Three naive questions:
1. It seems really strange to me that hitting the cleanout would have changed the shape of the cylinder (shaft). Intuitively I could imagine it bending the shaft but I find it hard to see it changing the shape in a subtle way.

2. I haven't had a chance to test if the shaft is ruined with the chalk. If it's not, can I use the emery cloth to kind of shave it down to the point where I can put the adapter on?

3. If the crank is off, I assume that's not a DIY job. Is it worth trying to get a professional to fix it or should I just buy a new mower?

Thanks again for all the help!

 
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09-17-14, 08:19 AM   #9  
Hitting the clean out could've bent the shaft. If the adapter is the wrong size no amount of emery cloth cleaning will bring down the shaft to size. It might be easier to make the adapter hole slightly bigger as some else suggested. Is it worth fixing? IDK. How old is it and do you like it enough that you want it fixed? Lawnmowers are cheap now days. And the newer ones are easy start.

 
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09-17-14, 09:01 AM   #10  
When the adapter broke it could have flared the keyway some, try using a piece of emory cloth over the keyway in a shoeshining stroke to see if the metal brightens at the edge of the keyway. Have a good one. Geo

 
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09-17-14, 06:00 PM   #11  
if the crank is bent, you probably wont want to pay to get it straightened I worked for a outdoor power equipment dealer and it failed more than once it is not a given they can be straightened

You aren't going be able to get the shaft to fit the adapter. You are going to have to fit the adapter to the shaft. A rotary file or grinding stones are going to work best. The adapter is aluminum or pot metal so getting it to fit will be much easier to grind. Emery cloth is only good for polishing not removing material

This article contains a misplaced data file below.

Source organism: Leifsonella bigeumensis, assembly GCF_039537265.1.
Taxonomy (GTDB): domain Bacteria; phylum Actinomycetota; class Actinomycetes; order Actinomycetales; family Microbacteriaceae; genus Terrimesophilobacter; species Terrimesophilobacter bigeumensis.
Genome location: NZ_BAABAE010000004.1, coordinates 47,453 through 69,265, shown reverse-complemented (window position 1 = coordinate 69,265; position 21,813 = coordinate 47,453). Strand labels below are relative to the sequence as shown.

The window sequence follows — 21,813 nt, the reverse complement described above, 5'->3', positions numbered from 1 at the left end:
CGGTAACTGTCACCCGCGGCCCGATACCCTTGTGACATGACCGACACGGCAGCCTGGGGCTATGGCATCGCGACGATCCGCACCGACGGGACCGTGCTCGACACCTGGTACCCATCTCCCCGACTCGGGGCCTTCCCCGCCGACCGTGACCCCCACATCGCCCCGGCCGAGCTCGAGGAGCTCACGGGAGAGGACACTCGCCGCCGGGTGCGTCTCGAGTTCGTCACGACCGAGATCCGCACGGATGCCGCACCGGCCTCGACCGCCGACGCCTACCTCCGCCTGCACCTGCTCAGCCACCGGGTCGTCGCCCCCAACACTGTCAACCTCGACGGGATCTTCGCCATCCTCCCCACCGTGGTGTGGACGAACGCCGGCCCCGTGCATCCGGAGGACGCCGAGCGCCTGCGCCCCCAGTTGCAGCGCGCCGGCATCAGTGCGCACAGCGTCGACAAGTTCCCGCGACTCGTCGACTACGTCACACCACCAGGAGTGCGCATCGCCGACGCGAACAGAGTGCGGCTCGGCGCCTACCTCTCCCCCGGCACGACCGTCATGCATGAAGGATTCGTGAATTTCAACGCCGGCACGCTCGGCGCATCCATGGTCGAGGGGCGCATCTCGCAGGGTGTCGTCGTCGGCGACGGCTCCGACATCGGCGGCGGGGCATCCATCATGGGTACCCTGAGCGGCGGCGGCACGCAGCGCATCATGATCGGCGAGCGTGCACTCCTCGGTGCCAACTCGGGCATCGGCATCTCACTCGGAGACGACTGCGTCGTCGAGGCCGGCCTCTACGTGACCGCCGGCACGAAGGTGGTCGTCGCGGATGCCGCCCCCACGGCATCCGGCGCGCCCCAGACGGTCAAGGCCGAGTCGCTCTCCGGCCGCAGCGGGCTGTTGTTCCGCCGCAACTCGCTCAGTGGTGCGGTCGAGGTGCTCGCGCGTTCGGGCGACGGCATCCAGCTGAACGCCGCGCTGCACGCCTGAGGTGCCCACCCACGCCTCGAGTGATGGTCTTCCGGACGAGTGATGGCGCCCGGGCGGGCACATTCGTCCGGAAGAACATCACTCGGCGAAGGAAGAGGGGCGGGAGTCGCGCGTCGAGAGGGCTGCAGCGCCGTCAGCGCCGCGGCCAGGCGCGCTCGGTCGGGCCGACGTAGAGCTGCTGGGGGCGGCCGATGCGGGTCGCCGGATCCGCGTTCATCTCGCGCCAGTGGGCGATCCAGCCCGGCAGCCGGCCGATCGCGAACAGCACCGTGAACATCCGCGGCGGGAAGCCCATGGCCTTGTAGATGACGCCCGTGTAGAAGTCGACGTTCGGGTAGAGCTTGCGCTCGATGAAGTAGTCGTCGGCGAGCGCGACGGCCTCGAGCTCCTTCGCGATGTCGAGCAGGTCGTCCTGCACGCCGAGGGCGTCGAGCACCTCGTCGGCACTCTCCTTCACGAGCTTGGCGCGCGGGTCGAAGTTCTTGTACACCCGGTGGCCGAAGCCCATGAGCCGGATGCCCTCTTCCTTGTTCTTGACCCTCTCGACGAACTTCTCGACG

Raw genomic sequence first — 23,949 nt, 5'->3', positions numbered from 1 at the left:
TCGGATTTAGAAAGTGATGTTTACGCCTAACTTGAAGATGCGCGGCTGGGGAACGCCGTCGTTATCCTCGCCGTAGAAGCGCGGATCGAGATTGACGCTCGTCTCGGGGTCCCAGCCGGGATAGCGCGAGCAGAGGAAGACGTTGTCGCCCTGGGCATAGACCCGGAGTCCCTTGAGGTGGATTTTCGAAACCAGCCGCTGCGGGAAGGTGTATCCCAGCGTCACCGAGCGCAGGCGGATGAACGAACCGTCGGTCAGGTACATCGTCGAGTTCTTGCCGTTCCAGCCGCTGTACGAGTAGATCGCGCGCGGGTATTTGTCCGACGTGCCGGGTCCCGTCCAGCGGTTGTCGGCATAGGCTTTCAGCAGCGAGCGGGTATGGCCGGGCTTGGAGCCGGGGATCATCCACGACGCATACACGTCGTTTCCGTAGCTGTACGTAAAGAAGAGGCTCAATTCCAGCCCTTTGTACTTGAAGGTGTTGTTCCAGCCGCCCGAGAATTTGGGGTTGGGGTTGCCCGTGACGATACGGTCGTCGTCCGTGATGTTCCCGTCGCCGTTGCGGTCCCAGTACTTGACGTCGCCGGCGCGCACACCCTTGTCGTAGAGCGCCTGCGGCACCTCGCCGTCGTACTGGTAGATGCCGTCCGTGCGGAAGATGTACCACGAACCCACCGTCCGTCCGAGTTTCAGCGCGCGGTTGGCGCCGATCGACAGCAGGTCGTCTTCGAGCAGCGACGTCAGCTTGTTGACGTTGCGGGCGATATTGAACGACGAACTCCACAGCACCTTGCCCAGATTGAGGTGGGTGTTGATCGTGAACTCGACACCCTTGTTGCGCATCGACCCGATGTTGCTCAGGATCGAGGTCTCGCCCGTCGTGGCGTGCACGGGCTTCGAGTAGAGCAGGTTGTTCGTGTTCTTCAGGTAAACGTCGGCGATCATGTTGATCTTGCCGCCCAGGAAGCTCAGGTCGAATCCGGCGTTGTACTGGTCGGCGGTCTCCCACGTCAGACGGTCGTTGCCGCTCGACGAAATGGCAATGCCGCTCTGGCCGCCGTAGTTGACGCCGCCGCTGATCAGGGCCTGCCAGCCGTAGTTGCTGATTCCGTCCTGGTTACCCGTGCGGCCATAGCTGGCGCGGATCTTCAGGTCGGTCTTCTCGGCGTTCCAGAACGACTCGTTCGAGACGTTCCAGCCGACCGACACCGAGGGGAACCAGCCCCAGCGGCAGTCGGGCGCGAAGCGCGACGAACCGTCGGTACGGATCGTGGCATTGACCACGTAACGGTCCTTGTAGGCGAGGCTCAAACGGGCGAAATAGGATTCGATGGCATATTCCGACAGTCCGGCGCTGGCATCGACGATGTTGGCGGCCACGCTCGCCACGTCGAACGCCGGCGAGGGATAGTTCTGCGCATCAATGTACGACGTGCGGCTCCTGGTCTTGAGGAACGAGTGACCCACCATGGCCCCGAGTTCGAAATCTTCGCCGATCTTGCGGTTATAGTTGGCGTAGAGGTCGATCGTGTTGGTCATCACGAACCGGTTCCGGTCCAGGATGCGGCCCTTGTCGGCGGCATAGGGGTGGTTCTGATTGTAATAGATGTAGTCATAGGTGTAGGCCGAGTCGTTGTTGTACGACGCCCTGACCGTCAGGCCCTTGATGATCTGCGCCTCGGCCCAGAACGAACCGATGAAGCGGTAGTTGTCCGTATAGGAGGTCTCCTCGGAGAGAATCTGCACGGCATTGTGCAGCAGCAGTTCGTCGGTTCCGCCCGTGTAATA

I would get the adapter fit to the crank get the blade on start her up if you don't feel a whole lotta vibration...you got it

 
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09-17-14, 06:17 PM   #12  
Poppy, sorry to disagree;
Emery cloth is a type of coated abrasive that has emery glued to a cloth backing. It is used for hand metalworking. It may be sold in sheets, or in narrow rolls. The cloth backing causes emery cloth to be stronger in tension than sandpaper but still allows a sheet to be conveniently torn to size.
Emery is rated on the average grit size glued to the backing. Common sizes are, from coarse to fine: 40, 46, 54, 60, 70, 80, 90, 100, 120, 180, 220, 320, F, and FF. A 46 or 54 grade cloth is used on roughly filed work, while 220 to 320 grit cloth will give a good polish. Have a good one. Geo

 
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09-17-14, 07:44 PM   #13  
I don't recommend filing or grinding on the adapter. Find out what the problem is and address the problem, not the symptom.

Is the shaft bent? Take the spark plug out and have someone slowly pull the rope while you watch the crankshaft. If it is bent enough to be causing this problem, you will see it wobbling. If so, you can straighten it, replace it, or junk it.

If the shaft is okay, check the keyway for damage or burrs. If none found, get a caliper and check the sizes of the shaft versus the adapter.